Quick guide for learning how to taste wines 2

Written by Admin on February 25th, 2011
Summary:

Navidad
If you’ve decided to do the hotel and training program for foreign professionals in Spanish hostelry, surely you’re interested in “wine tasting”.
During the course you can enjoy various activities to learn to identify a good wine, but with this little guide, through of three simple steps, you can start to become a great “taster” of wines.

1. Examine its appearance

Examine wine

To get an idea of the colour and other visual aspects of the wine it is best to use a white background (e.g. plate or tablecloth) and hold the glass of wine in front of it.

Brighter and more brilliant colours indicate that these are young wines. The darker the colours, the more aged the wines are.

2. Appreciate its aroma

Apreciate Aroma

Swirl the glass of wine to release the components that make up a wine’s aroma. Fruity and floral aromas are typical for young wines. More spicy (e.g. cinnamon), balsamic (e.g. peppermint) and woody aromas are indicators of aged wines.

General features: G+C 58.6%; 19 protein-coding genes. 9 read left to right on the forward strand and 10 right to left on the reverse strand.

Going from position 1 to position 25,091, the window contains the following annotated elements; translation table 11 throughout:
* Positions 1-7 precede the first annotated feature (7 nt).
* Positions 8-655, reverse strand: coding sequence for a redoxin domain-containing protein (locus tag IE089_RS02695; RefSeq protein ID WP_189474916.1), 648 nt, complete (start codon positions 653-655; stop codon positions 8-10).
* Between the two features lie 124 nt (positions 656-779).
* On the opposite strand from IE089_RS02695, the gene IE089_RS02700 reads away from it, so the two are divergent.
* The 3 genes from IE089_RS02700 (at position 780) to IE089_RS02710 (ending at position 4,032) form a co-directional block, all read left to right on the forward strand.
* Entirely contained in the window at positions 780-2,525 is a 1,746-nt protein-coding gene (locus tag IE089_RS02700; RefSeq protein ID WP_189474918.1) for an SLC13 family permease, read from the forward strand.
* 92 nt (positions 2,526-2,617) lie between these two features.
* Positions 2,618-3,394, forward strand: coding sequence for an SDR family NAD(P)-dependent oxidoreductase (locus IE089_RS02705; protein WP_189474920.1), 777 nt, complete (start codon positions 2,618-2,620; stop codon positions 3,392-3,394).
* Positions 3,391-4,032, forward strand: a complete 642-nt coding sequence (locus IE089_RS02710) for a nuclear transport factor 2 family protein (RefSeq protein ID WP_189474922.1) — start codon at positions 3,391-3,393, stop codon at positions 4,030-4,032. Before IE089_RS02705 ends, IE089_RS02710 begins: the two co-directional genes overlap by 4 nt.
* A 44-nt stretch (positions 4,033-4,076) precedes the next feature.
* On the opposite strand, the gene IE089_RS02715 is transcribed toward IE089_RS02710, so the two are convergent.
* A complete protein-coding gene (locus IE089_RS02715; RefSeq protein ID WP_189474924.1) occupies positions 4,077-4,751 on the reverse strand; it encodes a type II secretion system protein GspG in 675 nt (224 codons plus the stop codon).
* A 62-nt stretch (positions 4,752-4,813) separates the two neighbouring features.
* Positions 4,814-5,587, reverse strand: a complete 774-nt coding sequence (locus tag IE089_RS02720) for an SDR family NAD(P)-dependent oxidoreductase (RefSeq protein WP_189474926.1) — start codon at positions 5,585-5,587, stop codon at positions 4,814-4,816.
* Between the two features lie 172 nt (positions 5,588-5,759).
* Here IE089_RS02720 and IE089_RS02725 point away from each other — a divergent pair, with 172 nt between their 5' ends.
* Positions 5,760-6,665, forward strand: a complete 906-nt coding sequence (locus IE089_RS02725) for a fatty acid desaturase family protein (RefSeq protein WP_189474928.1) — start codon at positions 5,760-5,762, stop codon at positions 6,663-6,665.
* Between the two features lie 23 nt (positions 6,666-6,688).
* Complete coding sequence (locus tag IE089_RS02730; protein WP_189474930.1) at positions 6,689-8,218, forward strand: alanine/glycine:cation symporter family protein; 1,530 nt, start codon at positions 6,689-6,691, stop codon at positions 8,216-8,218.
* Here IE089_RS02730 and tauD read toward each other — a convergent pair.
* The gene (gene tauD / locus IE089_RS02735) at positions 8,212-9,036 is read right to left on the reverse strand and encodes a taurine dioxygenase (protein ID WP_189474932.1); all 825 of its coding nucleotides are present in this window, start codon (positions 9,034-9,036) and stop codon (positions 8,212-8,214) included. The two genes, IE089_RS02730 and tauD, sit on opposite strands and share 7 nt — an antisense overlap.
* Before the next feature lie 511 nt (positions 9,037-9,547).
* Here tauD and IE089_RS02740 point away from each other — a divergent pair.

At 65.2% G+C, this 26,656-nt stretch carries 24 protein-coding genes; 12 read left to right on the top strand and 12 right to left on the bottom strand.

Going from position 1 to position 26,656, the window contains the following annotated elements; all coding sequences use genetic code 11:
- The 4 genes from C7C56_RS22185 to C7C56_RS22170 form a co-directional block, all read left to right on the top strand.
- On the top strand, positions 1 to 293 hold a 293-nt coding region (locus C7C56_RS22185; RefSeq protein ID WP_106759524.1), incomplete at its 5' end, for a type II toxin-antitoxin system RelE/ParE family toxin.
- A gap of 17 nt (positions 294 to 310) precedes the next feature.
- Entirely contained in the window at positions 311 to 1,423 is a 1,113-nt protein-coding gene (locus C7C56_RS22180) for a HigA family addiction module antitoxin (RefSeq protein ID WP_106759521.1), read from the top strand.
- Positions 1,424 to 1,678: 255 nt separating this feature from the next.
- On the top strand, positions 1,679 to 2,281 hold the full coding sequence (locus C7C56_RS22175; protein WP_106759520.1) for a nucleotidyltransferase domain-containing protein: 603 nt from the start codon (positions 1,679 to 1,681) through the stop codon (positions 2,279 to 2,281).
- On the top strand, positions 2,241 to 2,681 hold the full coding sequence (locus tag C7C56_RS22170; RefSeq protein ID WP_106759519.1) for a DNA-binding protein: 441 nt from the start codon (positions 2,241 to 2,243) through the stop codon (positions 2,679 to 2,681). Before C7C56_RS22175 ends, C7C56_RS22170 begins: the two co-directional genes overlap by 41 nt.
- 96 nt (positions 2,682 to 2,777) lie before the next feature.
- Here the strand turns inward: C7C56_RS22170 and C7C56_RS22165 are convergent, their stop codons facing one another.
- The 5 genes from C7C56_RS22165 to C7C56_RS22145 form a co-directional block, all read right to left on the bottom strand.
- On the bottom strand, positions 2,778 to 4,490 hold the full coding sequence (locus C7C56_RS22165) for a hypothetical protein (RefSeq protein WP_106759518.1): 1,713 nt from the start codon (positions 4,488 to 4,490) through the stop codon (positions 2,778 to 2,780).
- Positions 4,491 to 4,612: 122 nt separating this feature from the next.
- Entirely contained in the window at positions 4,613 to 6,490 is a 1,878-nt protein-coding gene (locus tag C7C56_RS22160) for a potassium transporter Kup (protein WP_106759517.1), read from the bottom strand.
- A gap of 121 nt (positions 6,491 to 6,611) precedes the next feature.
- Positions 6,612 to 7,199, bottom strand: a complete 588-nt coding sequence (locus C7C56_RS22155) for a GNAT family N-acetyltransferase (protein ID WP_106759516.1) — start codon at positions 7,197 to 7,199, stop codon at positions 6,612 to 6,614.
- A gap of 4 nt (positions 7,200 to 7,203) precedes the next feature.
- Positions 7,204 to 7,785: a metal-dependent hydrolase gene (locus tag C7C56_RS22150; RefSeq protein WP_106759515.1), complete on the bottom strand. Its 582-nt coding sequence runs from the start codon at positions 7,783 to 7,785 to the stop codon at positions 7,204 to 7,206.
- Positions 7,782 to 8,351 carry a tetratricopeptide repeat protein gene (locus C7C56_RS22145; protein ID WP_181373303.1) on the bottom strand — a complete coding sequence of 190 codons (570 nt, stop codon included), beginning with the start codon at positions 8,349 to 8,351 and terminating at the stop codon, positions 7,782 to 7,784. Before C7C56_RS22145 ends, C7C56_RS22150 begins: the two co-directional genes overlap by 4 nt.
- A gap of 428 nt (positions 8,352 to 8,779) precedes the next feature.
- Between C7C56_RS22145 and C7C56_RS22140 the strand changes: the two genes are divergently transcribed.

3. Enjoy the taste

Taste the wine

A little taste is enough to enjoy the different flavours. Sweetness is tasted on the tip of your tongue, acidity at the sides of the tongue and the inside of your cheeks, salty on either sites of the front of your tongue and bitterness in the central of your tongue.
Common terms that are used to describe the wine are the following:


• Fruity
• Velvety
• Warm
• Astringent
• Mild
• Light, medium or full body
• Fresh
• Persistent
• Short or long finish
• Dry

WINE:

White wine

Rose wine

Red wine

SHADES OF COLOURS OF YOUNG WINE TO WINE WITH AGE:

Straw Bellow
Greenish
Gold

Pale Pink
Strawberry
Apricot

Ruby
Cherry
Granite
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